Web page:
The sustainable papermaking workshop at Studio An in Singapore is an interesting experience suitable for both kids and adults.
I chanced upon this sustainable papermaking workshop when browsing in Klook and decided to take the girls there before the June holiday ended - they really like crafting and Big E is big on recycling, so I thought they'd enjoy this rather unique two-hour workshop at Studio An. And guess what? They did!
The workshop started with the instructor explaining how recycled paper are made by breaking down used papers and natural materials. The studio provides the broken down cardboard, which are cardboard rolls from yarn rolls (they also do tufting), and leftover yarn, which you can add to your recycled paper for design. This is followed by a demonstration by the instructor. Thereafter you're free to start making your recycled paper for the rest of the two hours. The instructor doesn't hover around but is available if you need any help.
The process is actually quite simple. You start by scooping the pulp (blended cardboard) onto the papermaking frame.
Add any extras like the leftover yarn or your own dried flowers/leaves which you can bring along. Both additions turned out really nice! Dyes are available to dye your paper but the instructor explained that as the cardboard we're using that day are dark in colour, the dyes wouldn't show, so we skipped the dyeing.
Flip the frame over on a cloth and dry the pulp with a sponge. Then you repeat to make the next recycled paper.
Just to add that no chemicals are involved. There's a smell (but not too strong) that comes from cardboard being soaked in water but it's really just cardboard and water.
There's a learning to curve to getting the pulp off the frame and drying the pulp to detach it from the frame. Here's how it looks after it's removed from the frame.
There also needs to be enough pulp in the tray to fill the frame. When the pulp was low, we informed the instructor and she'd replenish for us.
Initially I had thought the girls might want to finish earlier because it seems quite "labour-intensive" with the pressing and drying of the pulp on the cloth but the girls wanted to keep going until their two hours were up. In fact, they wanted to make more so they could have more recycled paper at the end of the day!
The girls probably made around 20 recycled paper each, and these would be dried then mailed to us in two weeks' time at no extra cost. Here are some of the ones Big E made:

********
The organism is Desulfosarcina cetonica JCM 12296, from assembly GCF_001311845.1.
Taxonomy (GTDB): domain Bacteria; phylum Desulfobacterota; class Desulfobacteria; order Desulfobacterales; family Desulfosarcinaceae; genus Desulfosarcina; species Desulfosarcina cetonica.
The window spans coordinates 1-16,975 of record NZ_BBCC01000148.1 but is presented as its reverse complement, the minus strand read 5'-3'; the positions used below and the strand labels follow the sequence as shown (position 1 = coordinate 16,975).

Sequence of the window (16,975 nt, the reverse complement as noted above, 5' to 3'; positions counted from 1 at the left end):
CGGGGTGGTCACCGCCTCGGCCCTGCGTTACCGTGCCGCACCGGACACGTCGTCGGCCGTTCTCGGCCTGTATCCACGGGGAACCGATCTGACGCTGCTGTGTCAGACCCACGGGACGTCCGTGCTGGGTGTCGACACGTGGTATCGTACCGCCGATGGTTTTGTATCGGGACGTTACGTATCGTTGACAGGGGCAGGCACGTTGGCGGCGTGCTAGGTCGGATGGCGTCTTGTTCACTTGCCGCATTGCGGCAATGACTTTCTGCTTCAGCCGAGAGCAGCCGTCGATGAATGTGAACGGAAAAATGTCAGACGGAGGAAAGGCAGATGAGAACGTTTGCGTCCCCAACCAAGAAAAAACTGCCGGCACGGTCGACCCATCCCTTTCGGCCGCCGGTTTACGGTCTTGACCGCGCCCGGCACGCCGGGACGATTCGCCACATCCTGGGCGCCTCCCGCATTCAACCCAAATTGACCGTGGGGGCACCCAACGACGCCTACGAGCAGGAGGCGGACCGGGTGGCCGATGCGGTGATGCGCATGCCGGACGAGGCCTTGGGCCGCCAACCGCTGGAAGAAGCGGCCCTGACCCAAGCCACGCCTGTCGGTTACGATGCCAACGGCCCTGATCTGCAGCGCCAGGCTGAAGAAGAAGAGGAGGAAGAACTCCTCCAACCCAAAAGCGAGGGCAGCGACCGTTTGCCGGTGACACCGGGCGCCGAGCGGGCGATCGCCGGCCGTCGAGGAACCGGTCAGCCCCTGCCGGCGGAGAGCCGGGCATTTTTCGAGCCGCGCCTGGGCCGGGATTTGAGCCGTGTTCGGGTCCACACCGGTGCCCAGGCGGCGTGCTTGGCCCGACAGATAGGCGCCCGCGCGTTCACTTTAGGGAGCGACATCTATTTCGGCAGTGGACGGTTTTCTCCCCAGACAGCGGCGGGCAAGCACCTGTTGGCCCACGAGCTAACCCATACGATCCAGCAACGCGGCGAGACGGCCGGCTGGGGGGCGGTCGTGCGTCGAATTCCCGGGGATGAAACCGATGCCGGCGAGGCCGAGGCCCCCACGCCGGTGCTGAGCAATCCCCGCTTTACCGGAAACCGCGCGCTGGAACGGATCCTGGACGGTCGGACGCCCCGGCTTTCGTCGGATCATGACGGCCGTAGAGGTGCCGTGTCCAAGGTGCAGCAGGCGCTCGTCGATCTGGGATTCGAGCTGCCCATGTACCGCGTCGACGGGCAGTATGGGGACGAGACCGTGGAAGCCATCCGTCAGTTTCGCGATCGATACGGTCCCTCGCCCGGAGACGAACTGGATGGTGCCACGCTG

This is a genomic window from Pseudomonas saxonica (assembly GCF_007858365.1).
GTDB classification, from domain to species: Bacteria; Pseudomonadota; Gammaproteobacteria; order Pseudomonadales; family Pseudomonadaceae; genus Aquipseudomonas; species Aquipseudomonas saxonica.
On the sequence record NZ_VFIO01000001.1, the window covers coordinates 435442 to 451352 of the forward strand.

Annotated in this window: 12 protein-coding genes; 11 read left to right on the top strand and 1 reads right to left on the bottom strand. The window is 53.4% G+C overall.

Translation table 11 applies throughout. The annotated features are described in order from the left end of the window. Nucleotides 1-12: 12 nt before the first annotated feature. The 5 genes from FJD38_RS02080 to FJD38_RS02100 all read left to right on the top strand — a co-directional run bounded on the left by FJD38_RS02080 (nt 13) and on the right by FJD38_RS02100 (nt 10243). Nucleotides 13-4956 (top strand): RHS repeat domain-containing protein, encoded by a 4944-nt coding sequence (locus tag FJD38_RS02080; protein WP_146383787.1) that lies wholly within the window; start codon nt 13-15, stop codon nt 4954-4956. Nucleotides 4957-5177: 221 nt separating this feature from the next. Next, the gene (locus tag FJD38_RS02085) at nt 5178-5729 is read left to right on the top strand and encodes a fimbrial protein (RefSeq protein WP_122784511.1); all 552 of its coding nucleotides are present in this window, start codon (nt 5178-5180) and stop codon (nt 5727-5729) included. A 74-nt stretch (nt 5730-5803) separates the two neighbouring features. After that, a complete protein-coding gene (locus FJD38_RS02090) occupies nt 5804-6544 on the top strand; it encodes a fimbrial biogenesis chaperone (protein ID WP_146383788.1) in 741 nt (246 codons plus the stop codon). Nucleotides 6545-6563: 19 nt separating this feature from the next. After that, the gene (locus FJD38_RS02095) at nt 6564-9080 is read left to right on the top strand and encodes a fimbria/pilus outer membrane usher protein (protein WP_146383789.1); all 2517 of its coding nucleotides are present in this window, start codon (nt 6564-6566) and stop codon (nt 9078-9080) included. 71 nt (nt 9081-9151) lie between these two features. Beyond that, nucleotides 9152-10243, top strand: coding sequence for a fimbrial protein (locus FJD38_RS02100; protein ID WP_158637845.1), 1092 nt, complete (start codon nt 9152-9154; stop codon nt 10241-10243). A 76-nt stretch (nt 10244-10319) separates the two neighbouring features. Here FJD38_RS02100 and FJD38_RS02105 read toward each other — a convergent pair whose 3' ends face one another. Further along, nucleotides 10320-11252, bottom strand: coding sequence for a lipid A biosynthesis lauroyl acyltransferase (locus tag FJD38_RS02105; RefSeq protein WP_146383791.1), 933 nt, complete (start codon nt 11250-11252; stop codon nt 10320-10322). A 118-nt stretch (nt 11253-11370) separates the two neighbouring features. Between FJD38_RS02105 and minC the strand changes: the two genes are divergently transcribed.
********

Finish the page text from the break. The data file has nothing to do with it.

These are some of the ones Little E made:
The girls are very pleased with the end results! I would highly recommended bringing dried flowers to add to the recycled paper - they add to the texture and you can have fun combining them with the yarn to design your paper.
The workshop size is for 1-5 people but our girls were the only two participants on that day. The workshop room is small but there is a sofa where hubs and I could sit and wait at.
This is something you can learn to do at at home with used paper, newspaper, or any natural-based compostable material. You'll need a blender to blend the material into pulp and you can purchase the frames online on shopping platforms like Shopee (they are only a few SGD, I believe.) Still, I thought it was nice to have the hands-on experience first before we did this on our own!
This workshop is priced at $36/pax on Klook but I saw that at the current time of writing, there is a 25% discount which means it's $27/pax! This is an interesting experience and suitable for adults and children. I think children as young as around 5 or 6 years old should be able to tackle it but the younger ones may need a little help from parents at the stage where you dry and transfer the pulp to the cloth but of course, they can also ask for help from the instructor.
Studio An is located at 35 Kallang Pudding Road (Building A), Tong Lee Building, #05-03. Parking is available on site.
What fun workshops have you been to that you would recommend for kids? 😊
Disclaimer: We paid for our workshop, and my opinions and reviews here are strictly my and my family’s own.
©Vivian Teo. All content and photos are copyrighted to Vivian Teo unless otherwise specified.